A Killer in the Mist

 

The evening fog was getting heavier, so Philip flicked his headlights down to dipped beam. Unknown, unlit countryside and the earlier incident had been bad enough.

“You agree, don’t you?” Philip glanced at his passenger. “We couldn’t have done anything else.”

“Whatever ….” Lauren said, not looking at her married lover.

“What do you mean, whatever? If I’d stopped, there would have been questions, and names would be required.”

I’ve got nothing to hide.” The teenager peered into the illuminated grey mass ahead.

“Oh, bollocks,” Philip said. “The fuel tank is showing reserve. Now I’ll have to slow down to make the fuel last.”

They travelled in silence for fifteen minutes.

“There.” Lauren pointed left. “A coloured sign—like a petrol station.”

Philip hadn’t seen it, but took the next exit fifty metres farther.

He squinted. “What was the number on that road sign?”

“It looked like B811, but somebody has vandalised it.” Lauren turned to Philip. “The top and bottom of the B was missing, and so was the right side of the 8.”

“Hell,” Philip whispered, shaking his head.

“What?”

“Nothing,” Philip muttered, and concentrated on the winding, narrow road. There were no white lines, but plenty of potholes. The car hit a crater, and the headlights started to flicker. Philip pursed his lips, and his rapid breathing bellowed from his flared nostrils.

“Fucking Hell.” Philip sighed. “What else can go wrong for me tonight?” Being caught up in this situation, he didn’t consider his teenage mistress.

Lauren rolled her eyes and shrugged.

Looming out of the mist was a small kiosk, and two petrol pumps. The building was illuminated by a flickering fluorescent light, but there was no attendant in view. Only one pump was switched on, so Philip pulled up alongside. The engine spluttered; and died.

He flicked the petrol cap release, and got out. As he closed the door, the lights of the pump and the kiosk went off simultaneously.

“Fuck it!” Philip marched up to the tiny building, pushed the door open, and stepped inside. As he stood in the darkness trying to focus, there was a spine-chilling scream. Philip looked outside, but couldn’t see the car or the fuel pumps because of the swirling mist.

He closed his eyes briefly, and shook his head. When he stepped toward the door, he tripped over something, and threw his hands forward to break his fall. Two of his fingers were caught in the handle of a fire extinguisher. Both fingers were fractured.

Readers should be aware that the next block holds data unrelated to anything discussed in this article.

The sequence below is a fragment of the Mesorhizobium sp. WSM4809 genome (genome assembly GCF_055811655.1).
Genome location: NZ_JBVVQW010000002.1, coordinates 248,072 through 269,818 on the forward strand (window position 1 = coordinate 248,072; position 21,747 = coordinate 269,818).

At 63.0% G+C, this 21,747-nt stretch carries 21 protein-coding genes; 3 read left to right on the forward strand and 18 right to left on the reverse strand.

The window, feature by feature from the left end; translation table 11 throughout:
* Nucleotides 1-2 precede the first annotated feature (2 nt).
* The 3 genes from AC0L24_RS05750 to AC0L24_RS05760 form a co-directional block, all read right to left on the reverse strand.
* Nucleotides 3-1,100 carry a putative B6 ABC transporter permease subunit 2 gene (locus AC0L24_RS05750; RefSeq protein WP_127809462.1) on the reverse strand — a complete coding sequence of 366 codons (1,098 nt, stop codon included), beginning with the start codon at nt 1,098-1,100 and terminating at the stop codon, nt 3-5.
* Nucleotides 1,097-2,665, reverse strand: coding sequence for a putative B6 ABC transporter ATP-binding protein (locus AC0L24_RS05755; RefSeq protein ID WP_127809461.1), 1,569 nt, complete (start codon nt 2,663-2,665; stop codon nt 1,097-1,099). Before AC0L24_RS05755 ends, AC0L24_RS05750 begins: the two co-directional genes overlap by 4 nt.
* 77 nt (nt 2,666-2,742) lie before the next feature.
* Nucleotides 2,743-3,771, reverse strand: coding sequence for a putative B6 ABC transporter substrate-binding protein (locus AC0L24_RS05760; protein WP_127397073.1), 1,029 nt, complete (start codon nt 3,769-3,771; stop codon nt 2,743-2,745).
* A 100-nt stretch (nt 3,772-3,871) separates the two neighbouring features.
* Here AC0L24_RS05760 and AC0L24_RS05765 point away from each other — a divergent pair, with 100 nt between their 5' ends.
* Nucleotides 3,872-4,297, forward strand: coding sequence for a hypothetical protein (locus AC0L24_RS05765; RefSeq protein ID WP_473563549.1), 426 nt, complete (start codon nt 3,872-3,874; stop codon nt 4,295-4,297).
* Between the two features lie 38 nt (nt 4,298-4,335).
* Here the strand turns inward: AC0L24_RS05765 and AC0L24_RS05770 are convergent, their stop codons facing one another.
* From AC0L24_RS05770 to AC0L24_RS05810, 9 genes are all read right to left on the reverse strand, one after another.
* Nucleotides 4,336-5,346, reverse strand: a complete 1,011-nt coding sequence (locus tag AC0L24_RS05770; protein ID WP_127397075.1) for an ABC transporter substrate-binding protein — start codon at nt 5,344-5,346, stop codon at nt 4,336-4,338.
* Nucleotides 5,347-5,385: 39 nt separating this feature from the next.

“Christ!” Philip screamed in the darkness. He got to his feet, and pulled on the door handle with his good hand. The door wouldn’t budge.

Lauren’s cry was cut off prematurely. “Help me, Phil—”

Philip stared into the darkness, his teeth gritted, and right fist clenched. Pain was coursing up his left arm from his broken fingers. He lifted the fire extinguisher, and hammered it against the door. It took five attempts to clear enough glass to let him climb through the frame. The jagged splinters tore his clothes and his flesh.

Philip’s pains were forgotten when he heard another ear-piercing scream. He ran towards the car, and stopped short. Lauren was strapped tight into the passenger seat, her eyes wide and staring. Her lips were quivering, and her neck was lashed to the headrest with rope.

“Get in,” a deep male voice said, from the darkness of the back seat.

For the first time in his life, Philip forgot his own issues, and climbed into the driver’s seat, instinctively pulling on his seatbelt. Everything went black.

*

When Philip opened his eyes, he tried to focus. He became aware of a throbbing pain in his skull, and severe pain in his left hand. As his memory returned, he heard sobbing.

Philip turned to see the pale, tear-stained face of his young lover, and felt something rub his neck. He realised if he moved the noose tightened. He faced forward—and listened.

Outside the passenger window a voice whispered. “If you had stopped, and helped the girl you hit—she would have survived.”

Philip heard metal scraping glass to his left. He tried to focus with his peripheral vision, beyond his hysterical girlfriend.

As the nozzle of the fuel hose was squeezed in through the window, the strange voice asked a rhetorical question.

“Premium, isn’t it, Philip?” The stench of fuel filled the interior as the liquid gushed over both occupants.

Nobody heard their screams when the fuel was ignited.

***

 

 This story is a selection from Smoke & Mirrors: and other stories.

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